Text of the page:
United Airlines adds more than 60 scheduled flights per week to its hub in Denver. This is the latest step to capture more liaison traffic through the middle continent gateway.
The Chicago-based airline will restructure its flight schedule at Denver International Airport on Thursday, February 14, as part of a "rebuilding" process. The move involves bundling more incoming and departing flights into defined "banks", with the busiest bank handling 57 scheduled flights at 09:00.
As part of the process, United will add more flights from Denver, which is already the fastest growing hub. It will conduct an average of 420 daily departures from the airport in the week after February 14, compared to an average of 376 daily departures in the previous year, according to data from FlightGlobal schedules.
"Rebanking provides more flexibility for our customers and increases connectivity, ultimately allowing better access to more destinations," the airline said about the new schedule in a newsletter to pilots on 6 February. The new flight plan contains 64 additional weekly mainline flights.
United's revised schedule in Denver
The changes in Denver are just the latest part of the hub strategy of United's middle continent. Since January 2018, the carrier has been accelerating domestic capacity growth with the focus on adding connections through its hubs in Chicago, Denver and Houston to capture the "natural share" of the US market for its executives.
Andrew Nocella, United's Chief Commercial Officer, said in January of this year that the potential connections at the three hubs increased by 12%. Chicago's schedules were adjusted in February 2018 and Houston's schedules in October 2017.
"We're pretty optimistic," he said about Denver's performance after the revision. However, he added that United still has a long way to go to realize the full benefits of its growth strategy for the continent.
Nocella should know the benefits of the Rebaus. In his former position as senior vice president of network planning for American Airlines, following his merger with US Airways in December 2013, he oversaw similar projects at the hubs Chicago O'Hare, Dallas / Fort Worth, Miami and Philadelphia.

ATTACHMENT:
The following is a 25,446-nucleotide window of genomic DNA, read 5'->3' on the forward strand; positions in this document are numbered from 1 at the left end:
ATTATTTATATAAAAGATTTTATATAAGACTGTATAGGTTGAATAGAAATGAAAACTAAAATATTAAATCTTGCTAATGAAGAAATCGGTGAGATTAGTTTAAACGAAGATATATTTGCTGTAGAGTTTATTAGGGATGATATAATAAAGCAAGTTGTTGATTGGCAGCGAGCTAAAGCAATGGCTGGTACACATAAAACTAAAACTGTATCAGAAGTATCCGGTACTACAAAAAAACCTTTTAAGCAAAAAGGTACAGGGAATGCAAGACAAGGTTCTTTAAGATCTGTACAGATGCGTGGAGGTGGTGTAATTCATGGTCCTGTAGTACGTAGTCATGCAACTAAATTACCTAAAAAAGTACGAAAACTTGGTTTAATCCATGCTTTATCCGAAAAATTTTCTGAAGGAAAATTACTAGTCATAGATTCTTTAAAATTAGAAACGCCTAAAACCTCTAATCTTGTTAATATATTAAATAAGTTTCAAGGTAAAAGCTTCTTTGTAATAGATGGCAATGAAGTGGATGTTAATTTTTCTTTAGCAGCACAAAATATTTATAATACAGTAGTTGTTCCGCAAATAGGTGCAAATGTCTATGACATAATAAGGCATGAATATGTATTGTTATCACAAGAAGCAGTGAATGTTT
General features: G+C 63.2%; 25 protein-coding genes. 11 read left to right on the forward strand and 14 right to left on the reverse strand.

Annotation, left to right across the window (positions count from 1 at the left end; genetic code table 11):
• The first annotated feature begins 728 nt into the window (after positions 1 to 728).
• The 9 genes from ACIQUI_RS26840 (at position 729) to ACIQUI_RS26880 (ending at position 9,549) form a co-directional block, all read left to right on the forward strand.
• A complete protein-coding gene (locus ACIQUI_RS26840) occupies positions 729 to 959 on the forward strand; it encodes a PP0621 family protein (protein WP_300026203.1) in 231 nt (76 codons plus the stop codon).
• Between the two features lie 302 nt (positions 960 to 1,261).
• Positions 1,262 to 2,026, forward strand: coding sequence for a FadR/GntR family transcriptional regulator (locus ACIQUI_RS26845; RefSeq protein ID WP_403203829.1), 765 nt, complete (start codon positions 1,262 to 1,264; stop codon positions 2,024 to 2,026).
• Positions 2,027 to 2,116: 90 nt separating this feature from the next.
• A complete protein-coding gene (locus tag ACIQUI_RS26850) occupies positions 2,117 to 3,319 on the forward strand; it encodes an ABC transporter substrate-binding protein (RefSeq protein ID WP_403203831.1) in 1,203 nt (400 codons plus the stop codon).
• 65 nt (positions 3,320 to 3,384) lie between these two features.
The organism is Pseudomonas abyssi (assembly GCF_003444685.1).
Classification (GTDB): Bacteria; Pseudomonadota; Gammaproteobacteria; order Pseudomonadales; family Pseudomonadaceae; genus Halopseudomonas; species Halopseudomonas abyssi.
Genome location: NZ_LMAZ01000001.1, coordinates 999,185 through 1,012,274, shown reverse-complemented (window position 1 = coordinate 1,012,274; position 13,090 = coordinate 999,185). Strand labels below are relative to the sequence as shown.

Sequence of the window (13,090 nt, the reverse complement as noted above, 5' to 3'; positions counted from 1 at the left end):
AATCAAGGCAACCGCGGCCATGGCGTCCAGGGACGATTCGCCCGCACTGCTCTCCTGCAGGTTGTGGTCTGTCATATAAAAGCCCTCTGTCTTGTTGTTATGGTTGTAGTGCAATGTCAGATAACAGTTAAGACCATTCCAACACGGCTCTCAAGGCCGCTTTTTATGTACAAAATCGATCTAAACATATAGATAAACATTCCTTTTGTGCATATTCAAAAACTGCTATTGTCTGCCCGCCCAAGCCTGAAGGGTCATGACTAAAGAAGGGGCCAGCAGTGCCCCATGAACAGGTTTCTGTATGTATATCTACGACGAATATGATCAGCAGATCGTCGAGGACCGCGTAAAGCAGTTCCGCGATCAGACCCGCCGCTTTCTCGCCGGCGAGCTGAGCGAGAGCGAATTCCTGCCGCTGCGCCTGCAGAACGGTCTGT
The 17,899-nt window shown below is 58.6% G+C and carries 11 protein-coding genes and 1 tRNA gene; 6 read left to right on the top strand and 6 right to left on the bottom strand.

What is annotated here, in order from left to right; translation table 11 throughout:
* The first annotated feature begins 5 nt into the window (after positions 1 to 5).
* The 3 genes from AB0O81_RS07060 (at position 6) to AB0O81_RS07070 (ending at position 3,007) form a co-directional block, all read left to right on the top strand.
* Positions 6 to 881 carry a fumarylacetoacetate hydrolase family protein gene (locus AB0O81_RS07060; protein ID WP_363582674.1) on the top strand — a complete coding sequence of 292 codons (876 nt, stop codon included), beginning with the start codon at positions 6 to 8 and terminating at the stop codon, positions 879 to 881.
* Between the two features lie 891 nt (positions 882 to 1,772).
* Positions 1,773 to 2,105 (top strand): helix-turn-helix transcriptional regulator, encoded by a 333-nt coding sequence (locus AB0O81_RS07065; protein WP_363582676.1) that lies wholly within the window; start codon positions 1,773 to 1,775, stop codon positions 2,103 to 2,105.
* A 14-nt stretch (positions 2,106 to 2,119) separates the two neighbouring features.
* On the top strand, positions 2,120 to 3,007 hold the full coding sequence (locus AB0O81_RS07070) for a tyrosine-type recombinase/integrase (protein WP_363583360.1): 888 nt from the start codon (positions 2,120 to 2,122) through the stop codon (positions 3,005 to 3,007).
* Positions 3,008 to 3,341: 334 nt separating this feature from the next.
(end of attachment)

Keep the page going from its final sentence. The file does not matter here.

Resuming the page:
JP Morgan analysts said in a January report that the strategy was "extremely rational for United's competitive position" and led to positive margin growth in 2018.
Adjusted pre-tax margins increased by one percentage point to 7.7% in 2018.
Denver is the zero point for United's mid-continent growth. The Hub's capacity increased 9.7% year-on-year in 2018, more than twice as fast as Chicago O & Hare and two points faster than Houston Intercontinental, and is expected to grow by a further 12.2% this year % climb.
The airline has added a variety of new routes from Denver, including to Charleston, South Carolina, Eureka, Flagstaff, London Heathrow and Sonoma, California. Everett (Washington) and Frankfurt is one of the new destinations to be added this year.
Denver Airport is in the early stages of a $ 3.5 billion expansion program to keep up with this growth. It will add 11 for Mainline Aircraft capable gates for Concourse B for United (though some will replace existing regional gates), reconfigure the terminal and add more trains between Terminal and Concours.
However, one advantage of the overturned flight plan is that, at least in theory, United can make better use of the airport's existing presence by adding banks that are less active during the current flight phases.
For example, the airline is considering this at its hub in Washington Dulles, where it operates only four daily banks. Kirby said last August that United observed additional banks at the airport during off-peak hours to improve North-South connectivity on the US East Coast.
United plans to increase its system capacity by a further 4-6% in 2019, following an increase of 4.9% last year.